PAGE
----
With CFPB Acting Director Mick Mulvaney asking Congress to reduce the power of the very Bureau he presently leads, the question becomes this: Who will take the permanent reins at the CFPB, and when will that change occur?

What happened

Last November, President Donald Trump named Mick Mulvaney, already the director of the Office of Management and Budget (OMB), to take over “acting” leadership duties at the Consumer Financial Protection Bureau (CFPB or Bureau) upon outgoing director Richard Cordray’s resignation. The transfer did not proceed smoothly, with Cordray attempting to circumvent the installation by appointing Leandra English as deputy director prior to his resignation, and ongoing litigation continues to raise doubts as to who may legally run the Bureau until a permanent director is confirmed.

In the interim, Mulvaney has moved aggressively in managing the CFPB. His first day on the job, he ordered a 30-day freeze on all new rulemakings, hiring (which has since been partially lifted) and payments generated from enforcement actions.

Mulvaney also initiated a complete review of the Bureau’s enforcement, supervision, rulemaking, market monitoring and education activities, releasing requests for information (RFIs) for public comment on a variety of topics. In a recent report to Congress, Mulvaney has declared the Bureau “far too powerful,” and urged legislative reform to curtail those powers. His wish list includes (1) Congressional oversight over the CFPB budget, (2) subjecting all Bureau rules to legislative approval and (3) placing the director under the direct authority of the president.

Pursuant to the Federal Vacancies Reform Act (FVRA), however, Mulvaney’s stay is limited. Not only does he retain his full-time job at OMB, but also, as acting director, he may hold the position for only 210 days, and the time to find a permanent replacement to lead the Bureau is running out (his last day would be on or about Friday, June 22, 2018). Who are the possibilities to continue the change Mulvaney has started? The White House has yet to make any formal nomination or announcement, but many names have been mentioned as possibilities.

Topping the list: J. Mark McWatters, chair of the National Credit Union Administration, and Jonathan Dever, a state representative in Ohio. Rumor had it that the job was McWatters’ to lose, until critics began to emerge. Dever, who also runs his own law firm focusing on foreclosure defense, has the backing of Rep. Steve Stivers (R-Ohio), a member of the House Financial Services Committee, but is a relative unknown.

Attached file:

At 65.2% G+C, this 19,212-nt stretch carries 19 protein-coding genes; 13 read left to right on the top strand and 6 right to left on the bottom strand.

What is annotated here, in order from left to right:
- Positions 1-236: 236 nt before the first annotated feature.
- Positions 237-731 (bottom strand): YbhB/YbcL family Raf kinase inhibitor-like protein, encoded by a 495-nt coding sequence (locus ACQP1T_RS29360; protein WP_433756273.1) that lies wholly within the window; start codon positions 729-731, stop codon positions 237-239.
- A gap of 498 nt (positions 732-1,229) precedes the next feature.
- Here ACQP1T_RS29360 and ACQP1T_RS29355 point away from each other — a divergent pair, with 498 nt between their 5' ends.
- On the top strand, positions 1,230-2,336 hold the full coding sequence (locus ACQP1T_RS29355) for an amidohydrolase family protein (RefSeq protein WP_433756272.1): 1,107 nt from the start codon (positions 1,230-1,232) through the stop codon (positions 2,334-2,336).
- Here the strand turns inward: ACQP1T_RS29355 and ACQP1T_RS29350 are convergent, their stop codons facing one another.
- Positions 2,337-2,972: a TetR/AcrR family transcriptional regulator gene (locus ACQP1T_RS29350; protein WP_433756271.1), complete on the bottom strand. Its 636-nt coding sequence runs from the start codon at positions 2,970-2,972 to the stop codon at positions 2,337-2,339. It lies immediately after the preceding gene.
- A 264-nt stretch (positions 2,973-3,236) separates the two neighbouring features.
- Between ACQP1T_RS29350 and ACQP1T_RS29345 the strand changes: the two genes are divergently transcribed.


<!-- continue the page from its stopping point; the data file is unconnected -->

Rep. Jeb Hensarling (R-Texas), chair of the House Financial Services Committee and a longtime critic of the CFPB, also appears on the short list of possible nominees, even though most industry wonks think he will decline the position if offered. Two of Rep. Hensarling’s close aides have already been installed at the Bureau, with one filling the spot vacated by English as the Bureau’s chief of staff and a second joining as senior adviser to Mulvaney.

Rep. Hensarling—who has indicated he does not plan on seeking re-election, leaving his schedule open for a possible nomination—shared his thoughts on the future of the CFPB with NPR on Nov. 30, 2017. “Frankly, I do like the idea that we centralize consumer protection for financial products into one agency,” he said. “What I dislike, though, is having an agency that essentially has the power of unelected, unaccountable bureaucrats writing law as opposed to enforcing law.”

Keith Noreika, former acting comptroller of the Office of the Comptroller of the Currency (OCC), and Todd Zywicki, George Mason University law professor, are also frequently mentioned in discussions of possible nominees. Zywicki has laid out a scholarly analysis of the CFPB with research publications such as “The Consumer Financial Protection Bureau and the Return of Paternalistic Command-and-Control Regulation” and “The Consumer Financial Protection Bureau: Savior or Menace?” But Zywicki’s name has faded from the short list of late, and few are predicting him for the director slot.

As for Noreika, he is free to accept the position since his term at the OCC ended in late November; his primary critique of the Bureau was focused on the controversial Arbitration Rule.

Other names still being tossed around include Mark Calabria, chief economist for Vice President Mike Pence, given his background in financial policy (he was an aide to Sen. Richard Shelby [R-Ala.] while he chaired the Senate Banking Committee and headed up financial services policy for the Cato Institute), while former Texas Rep. Randy Neugebauer (R-Texas)—a frequent and harsh CFPB critic—interviewed for the position prior to Mulvaney’s interim appointment, and likely remains interested.

Why it matters

These are uncertain times for the CFPB. The 210-day period under the FVRA will come to an end for Acting Director Mulvaney very soon. That leaves the White House limited time to make a nomination and get a new director approved by a Congress divided along party lines. A failure to effect the change could place Leandra English at the reins. Stay tuned.